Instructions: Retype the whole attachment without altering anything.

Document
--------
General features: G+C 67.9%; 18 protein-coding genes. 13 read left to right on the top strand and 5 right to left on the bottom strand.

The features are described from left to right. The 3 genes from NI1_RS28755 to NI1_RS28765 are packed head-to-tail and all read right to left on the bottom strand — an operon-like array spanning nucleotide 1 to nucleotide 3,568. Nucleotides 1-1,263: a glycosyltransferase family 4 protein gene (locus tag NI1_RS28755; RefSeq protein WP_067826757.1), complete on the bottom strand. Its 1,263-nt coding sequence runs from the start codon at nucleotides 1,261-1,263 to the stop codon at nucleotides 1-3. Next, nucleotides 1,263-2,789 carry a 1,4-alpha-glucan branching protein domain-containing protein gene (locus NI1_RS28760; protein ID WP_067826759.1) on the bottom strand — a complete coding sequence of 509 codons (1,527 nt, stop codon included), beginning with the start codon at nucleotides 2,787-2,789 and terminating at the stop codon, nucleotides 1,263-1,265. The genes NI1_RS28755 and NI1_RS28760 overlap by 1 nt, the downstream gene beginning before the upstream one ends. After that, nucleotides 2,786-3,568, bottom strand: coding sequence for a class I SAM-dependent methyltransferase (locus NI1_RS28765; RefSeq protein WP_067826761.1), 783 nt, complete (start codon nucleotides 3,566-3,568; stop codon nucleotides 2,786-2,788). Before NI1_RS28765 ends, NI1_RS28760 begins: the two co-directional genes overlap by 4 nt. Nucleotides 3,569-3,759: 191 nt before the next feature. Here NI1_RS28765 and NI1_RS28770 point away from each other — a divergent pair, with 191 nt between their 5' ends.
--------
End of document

General features: G+C 67.9%; 18 protein-coding genes. 13 read left to right on the top strand and 5 right to left on the bottom strand.

The features are described from left to right. The 3 genes from NI1_RS28755 to NI1_RS28765 are packed head-to-tail and all read right to left on the bottom strand — an operon-like array spanning nucleotide 1 to nucleotide 3,568. Nucleotides 1-1,263: a glycosyltransferase family 4 protein gene (locus tag NI1_RS28755; RefSeq protein WP_067826757.1), complete on the bottom strand. Its 1,263-nt coding sequence runs from the start codon at nucleotides 1,261-1,263 to the stop codon at nucleotides 1-3. Next, nucleotides 1,263-2,789 carry a 1,4-alpha-glucan branching protein domain-containing protein gene (locus NI1_RS28760; protein ID WP_067826759.1) on the bottom strand — a complete coding sequence of 509 codons (1,527 nt, stop codon included), beginning with the start codon at nucleotides 2,787-2,789 and terminating at the stop codon, nucleotides 1,263-1,265. The genes NI1_RS28755 and NI1_RS28760 overlap by 1 nt, the downstream gene beginning before the upstream one ends. After that, nucleotides 2,786-3,568, bottom strand: coding sequence for a class I SAM-dependent methyltransferase (locus NI1_RS28765; RefSeq protein WP_067826761.1), 783 nt, complete (start codon nucleotides 3,566-3,568; stop codon nucleotides 2,786-2,788). Before NI1_RS28765 ends, NI1_RS28760 begins: the two co-directional genes overlap by 4 nt. Nucleotides 3,569-3,759: 191 nt before the next feature. Here NI1_RS28765 and NI1_RS28770 point away from each other — a divergent pair, with 191 nt between their 5' ends.